PENSACOLA, Fla. (WKRG) — A foreign national from the United Kingdom has pleaded guilty to federal charges after he attempted to smuggle a turbine engine to Iran.
A media release from the United States District Court Northern District of Florida says Colin Fisher, 45, admitted in court in Pensacola that from October 1, 2017, to August 7, 2020, he “worked to violate the Iranian embargo by attempting to export a Solar Mars 90 S turbine core engine and parts from the United States for delivery to an end user in Iran.”
Fisher was arrested by federal agents when he arrived in Pensacola from the United Arab Emirates earlier this month to complete the illegal transaction and get equipment for a buyer in Iran.
Prosecutors say these actions included participating in fraudulent invoicing and using coded language with conspirators to communicate about the illegal transactions.
Law enforcement discovered the plan and were able to seize the turbine before it made its way to a conspirator in Iran, who is linked to an Iranian energy company.
Prosecutors say the intercepted turbine could have been used to provide needed energy to the oil fields of Iran.
“Exporting technology to Iran is prohibited for a very good reason, yet this defendant chose to put his own self-interest above global and national security,” U.S. Attorney Keefe said in a media release. “This case should send a clear signal that the United States cannot and will not look the other way when persons endanger the safety of our nation and its people. We will enforce these laws, which are vital to our national security, against those both within the United States and abroad.”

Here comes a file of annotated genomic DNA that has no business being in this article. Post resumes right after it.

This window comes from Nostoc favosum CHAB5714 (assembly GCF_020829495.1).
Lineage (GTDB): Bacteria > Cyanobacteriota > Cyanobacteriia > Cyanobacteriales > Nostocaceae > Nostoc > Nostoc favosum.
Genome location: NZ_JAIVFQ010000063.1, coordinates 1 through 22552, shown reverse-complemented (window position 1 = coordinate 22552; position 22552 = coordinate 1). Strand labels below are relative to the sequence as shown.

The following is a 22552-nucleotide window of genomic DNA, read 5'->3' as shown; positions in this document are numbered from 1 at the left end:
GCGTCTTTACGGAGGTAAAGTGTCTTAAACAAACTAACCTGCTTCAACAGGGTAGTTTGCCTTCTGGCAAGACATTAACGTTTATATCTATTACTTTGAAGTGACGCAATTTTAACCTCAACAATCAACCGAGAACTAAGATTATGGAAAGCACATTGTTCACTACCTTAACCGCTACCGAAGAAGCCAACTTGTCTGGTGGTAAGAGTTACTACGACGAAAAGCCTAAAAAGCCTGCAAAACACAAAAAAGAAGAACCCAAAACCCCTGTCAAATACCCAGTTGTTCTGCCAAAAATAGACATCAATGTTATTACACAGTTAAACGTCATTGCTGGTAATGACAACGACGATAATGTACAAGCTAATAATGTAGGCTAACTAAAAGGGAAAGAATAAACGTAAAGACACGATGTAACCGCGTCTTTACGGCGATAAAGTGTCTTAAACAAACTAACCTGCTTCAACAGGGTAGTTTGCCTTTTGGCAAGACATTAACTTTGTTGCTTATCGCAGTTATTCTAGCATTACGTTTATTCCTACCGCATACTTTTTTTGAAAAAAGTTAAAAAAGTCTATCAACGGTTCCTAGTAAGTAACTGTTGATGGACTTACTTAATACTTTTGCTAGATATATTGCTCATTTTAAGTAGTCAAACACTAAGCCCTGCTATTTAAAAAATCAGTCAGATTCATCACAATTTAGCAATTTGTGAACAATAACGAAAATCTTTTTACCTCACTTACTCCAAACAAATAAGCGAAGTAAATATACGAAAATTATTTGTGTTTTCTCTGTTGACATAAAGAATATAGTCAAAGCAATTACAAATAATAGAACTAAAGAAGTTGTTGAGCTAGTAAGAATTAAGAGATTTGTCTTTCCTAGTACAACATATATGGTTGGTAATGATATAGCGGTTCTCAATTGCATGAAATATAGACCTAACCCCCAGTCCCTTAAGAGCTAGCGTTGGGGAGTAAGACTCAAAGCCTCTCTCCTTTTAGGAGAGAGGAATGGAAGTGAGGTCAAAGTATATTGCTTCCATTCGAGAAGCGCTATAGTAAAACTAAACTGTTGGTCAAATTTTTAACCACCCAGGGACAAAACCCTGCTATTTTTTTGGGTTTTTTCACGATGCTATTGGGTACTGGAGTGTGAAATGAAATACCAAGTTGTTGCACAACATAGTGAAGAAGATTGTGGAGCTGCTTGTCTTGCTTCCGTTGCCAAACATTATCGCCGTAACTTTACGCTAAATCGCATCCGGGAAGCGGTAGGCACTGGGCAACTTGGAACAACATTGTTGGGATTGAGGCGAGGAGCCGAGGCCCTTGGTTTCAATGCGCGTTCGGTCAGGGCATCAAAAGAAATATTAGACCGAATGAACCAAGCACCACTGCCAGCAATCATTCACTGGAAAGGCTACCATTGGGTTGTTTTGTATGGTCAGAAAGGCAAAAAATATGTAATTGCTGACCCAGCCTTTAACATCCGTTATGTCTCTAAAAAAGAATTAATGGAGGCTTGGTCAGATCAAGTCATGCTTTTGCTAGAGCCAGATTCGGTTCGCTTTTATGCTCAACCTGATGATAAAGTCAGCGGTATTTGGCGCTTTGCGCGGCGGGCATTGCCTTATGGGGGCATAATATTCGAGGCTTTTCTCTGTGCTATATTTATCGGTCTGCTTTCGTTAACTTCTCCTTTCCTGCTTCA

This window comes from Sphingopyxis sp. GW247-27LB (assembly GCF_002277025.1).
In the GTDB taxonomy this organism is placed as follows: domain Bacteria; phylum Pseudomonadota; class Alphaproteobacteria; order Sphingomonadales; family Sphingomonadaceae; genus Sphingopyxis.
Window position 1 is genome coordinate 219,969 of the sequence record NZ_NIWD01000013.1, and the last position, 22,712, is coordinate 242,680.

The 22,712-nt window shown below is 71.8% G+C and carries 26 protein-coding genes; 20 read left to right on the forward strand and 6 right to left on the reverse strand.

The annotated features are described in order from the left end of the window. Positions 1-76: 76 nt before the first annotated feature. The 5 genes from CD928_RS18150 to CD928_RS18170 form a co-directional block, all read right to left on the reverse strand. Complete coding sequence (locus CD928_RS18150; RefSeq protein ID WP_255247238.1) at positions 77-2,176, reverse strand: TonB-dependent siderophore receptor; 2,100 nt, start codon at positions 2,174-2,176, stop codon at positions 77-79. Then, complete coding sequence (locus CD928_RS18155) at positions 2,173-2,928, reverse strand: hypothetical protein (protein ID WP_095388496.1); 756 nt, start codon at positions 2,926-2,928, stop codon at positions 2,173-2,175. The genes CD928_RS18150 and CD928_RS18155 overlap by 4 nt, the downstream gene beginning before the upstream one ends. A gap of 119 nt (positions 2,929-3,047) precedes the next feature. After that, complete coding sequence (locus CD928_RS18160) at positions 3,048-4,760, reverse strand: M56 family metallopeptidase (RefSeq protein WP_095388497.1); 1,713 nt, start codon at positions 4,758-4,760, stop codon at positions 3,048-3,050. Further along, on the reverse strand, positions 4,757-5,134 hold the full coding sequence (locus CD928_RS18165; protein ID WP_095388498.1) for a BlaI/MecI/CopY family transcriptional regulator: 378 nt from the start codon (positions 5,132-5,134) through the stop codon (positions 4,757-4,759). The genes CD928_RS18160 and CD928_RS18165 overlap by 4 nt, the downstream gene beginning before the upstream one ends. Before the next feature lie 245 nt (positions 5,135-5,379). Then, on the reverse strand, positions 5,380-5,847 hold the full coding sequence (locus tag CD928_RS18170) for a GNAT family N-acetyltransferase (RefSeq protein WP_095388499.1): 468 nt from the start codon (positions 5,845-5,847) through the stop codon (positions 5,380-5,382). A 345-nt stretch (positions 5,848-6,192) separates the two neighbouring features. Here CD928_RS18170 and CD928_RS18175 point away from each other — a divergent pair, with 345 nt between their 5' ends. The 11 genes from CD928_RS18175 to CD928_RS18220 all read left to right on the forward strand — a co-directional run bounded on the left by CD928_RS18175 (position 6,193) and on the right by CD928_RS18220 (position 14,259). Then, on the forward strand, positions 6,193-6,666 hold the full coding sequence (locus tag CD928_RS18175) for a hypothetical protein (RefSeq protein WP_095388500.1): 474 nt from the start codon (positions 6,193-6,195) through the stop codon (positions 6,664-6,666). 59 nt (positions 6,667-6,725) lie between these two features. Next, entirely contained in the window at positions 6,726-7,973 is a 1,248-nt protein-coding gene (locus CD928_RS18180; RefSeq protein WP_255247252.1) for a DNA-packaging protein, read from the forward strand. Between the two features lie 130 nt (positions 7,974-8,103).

The media release says James Meharg, CEO and president of Turbine Resources International, LLC, in Pensacola, was previously convicted of conspiring with Fisher “to export a large turbine and parts from the United States to an Iranian recipient in violation of the Iranian Transactions and Sanctions Regulations.” Meharg is currently serving a 40-month sentence in federal prison.
Fisher could face 20 years in prison for violating the International Emergency Economic Powers Act and up to 10 years imprisonment for attempted smuggling.
He will be sentenced Nov. 10 and the United States Courthouse in Pensacola.